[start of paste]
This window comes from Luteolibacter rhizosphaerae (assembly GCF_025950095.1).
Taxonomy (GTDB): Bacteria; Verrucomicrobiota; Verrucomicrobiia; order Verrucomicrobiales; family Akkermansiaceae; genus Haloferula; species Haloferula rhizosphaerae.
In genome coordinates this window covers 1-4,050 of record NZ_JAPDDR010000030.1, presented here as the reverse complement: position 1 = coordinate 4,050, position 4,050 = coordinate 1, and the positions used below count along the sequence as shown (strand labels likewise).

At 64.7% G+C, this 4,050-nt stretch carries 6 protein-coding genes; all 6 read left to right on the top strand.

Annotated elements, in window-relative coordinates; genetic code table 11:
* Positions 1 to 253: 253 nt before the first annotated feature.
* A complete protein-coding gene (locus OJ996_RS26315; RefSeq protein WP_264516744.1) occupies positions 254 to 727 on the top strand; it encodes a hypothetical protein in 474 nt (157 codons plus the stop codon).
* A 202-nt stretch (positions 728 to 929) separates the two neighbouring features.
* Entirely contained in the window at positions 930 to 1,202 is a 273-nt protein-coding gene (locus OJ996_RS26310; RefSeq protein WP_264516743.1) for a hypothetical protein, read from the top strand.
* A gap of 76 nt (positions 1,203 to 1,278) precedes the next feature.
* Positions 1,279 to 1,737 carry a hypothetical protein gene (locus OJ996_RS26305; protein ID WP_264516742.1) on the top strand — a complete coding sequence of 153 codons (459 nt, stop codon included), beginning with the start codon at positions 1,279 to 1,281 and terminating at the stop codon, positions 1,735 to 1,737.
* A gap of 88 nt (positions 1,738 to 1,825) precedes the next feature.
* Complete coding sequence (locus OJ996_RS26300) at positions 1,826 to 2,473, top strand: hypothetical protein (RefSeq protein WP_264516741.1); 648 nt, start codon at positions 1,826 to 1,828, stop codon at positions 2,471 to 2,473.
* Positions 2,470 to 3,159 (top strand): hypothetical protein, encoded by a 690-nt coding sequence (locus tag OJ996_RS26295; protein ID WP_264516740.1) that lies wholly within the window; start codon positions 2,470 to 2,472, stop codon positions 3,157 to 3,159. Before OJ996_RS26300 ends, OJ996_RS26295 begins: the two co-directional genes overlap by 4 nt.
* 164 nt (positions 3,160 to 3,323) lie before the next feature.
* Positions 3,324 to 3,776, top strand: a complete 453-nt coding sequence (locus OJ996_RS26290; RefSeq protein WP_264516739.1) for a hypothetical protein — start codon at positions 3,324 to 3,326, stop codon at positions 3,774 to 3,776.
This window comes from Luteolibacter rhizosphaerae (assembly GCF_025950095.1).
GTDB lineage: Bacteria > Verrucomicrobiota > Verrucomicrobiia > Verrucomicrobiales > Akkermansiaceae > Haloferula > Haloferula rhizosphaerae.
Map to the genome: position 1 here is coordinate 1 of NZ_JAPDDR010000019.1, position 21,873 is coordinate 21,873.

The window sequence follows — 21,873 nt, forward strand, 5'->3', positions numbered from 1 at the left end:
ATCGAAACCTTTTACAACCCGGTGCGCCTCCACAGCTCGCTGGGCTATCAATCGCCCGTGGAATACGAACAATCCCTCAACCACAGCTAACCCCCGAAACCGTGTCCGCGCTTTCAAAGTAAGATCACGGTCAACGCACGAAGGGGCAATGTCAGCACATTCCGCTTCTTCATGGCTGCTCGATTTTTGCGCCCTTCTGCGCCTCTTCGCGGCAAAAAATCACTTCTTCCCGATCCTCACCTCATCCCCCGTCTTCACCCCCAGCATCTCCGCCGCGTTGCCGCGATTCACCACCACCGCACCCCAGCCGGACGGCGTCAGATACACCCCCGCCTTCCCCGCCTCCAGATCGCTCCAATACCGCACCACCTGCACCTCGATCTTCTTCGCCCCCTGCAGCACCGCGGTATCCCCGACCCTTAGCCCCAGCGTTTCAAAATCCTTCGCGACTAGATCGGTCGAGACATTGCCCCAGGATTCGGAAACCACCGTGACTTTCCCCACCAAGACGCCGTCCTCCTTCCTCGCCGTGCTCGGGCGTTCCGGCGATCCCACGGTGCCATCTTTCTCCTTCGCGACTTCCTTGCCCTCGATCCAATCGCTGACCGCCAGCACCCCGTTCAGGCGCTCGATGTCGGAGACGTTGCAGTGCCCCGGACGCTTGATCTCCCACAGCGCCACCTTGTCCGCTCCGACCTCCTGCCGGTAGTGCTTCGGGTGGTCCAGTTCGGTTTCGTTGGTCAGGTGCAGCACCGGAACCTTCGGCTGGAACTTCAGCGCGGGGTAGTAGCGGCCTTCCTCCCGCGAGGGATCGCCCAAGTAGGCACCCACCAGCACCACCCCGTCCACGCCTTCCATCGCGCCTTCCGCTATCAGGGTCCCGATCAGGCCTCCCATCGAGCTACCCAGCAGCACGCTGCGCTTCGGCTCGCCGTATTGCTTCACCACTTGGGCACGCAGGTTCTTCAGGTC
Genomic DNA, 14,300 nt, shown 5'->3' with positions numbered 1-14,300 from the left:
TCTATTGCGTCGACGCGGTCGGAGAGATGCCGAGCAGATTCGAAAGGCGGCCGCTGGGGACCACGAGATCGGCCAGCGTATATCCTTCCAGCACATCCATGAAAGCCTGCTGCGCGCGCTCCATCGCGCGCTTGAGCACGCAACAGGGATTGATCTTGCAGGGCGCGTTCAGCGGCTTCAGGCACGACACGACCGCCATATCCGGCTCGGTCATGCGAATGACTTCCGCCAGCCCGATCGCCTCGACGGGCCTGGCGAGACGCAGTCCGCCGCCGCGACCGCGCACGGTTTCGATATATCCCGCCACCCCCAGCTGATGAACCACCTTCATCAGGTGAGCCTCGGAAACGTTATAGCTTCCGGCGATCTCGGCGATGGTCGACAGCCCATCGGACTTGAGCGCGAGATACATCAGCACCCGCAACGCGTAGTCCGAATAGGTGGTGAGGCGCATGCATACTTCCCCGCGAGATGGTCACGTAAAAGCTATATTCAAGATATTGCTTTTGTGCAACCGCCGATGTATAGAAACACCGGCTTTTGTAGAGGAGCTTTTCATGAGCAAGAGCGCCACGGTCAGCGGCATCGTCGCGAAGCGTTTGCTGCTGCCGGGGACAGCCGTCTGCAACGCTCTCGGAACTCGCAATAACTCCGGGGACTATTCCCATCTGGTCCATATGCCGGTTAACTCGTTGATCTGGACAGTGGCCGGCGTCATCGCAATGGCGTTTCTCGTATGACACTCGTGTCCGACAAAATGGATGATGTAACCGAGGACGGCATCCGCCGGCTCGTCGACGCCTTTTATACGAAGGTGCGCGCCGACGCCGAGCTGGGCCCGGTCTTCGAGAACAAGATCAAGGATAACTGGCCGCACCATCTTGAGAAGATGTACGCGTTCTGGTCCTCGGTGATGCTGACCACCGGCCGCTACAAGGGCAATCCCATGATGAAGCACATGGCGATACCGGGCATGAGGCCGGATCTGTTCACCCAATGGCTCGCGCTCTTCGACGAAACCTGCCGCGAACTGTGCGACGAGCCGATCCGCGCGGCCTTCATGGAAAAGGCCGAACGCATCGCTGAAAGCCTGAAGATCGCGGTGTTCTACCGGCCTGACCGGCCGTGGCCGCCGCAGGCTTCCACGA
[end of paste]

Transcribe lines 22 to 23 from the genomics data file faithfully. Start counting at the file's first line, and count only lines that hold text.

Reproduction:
Genomic DNA, 14,300 nt, shown 5'->3' with positions numbered 1-14,300 from the left:
TCTATTGCGTCGACGCGGTCGGAGAGATGCCGAGCAGATTCGAAAGGCGGCCGCTGGGGACCACGAGATCGGCCAGCGTATATCCTTCCAGCACATCCATGAAAGCCTGCTGCGCGCGCTCCATCGCGCGCTTGAGCACGCAACAGGGATTGATCTTGCAGGGCGCGTTCAGCGGCTTCAGGCACGACACGACCGCCATATCCGGCTCGGTCATGCGAATGACTTCCGCCAGCCCGATCGCCTCGACGGGCCTGGCGAGACGCAGTCCGCCGCCGCGACCGCGCACGGTTTCGATATATCCCGCCACCCCCAGCTGATGAACCACCTTCATCAGGTGAGCCTCGGAAACGTTATAGCTTCCGGCGATCTCGGCGATGGTCGACAGCCCATCGGACTTGAGCGCGAGATACATCAGCACCCGCAACGCGTAGTCCGAATAGGTGGTGAGGCGCATGCATACTTCCCCGCGAGATGGTCACGTAAAAGCTATATTCAAGATATTGCTTTTGTGCAACCGCCGATGTATAGAAACACCGGCTTTTGTAGAGGAGCTTTTCATGAGCAAGAGCGCCACGGTCAGCGGCATCGTCGCGAAGCGTTTGCTGCTGCCGGGGACAGCCGTCTGCAACGCTCTCGGAACTCGCAATAACTCCGGGGACTATTCCCATCTGGTCCATATGCCGGTTAACTCGTTGATCTGGACAGTGGCCGGCGTCATCGCAATGGCGTTTCTCGTATGACACTCGTGTCCGACAAAATGGATGATGTAACCGAGGACGGCATCCGCCGGCTCGTCGACGCCTTTTATACGAAGGTGCGCGCCGACGCCGAGCTGGGCCCGGTCTTCGAGAACAAGATCAAGGATAACTGGCCGCACCATCTTGAGAAGATGTACGCGTTCTGGTCCTCGGTGATGCTGACCACCGGCCGCTACAAGGGCAATCCCATGATGAAGCACATGGCGATACCGGGCATGAGGCCGGATCTGTTCACCCAATGGCTCGCGCTCTTCGACGAAACCTGCCGCGAACTGTGCGACGAGCCGATCCGCGCGGCCTTCATGGAAAAGGCCGAACGCATCGCTGAAAGCCTGAAGATCGCGGTGTTCTACCGGCCTGACCGGCCGTGGCCGCCGCAGGCTTCCACGA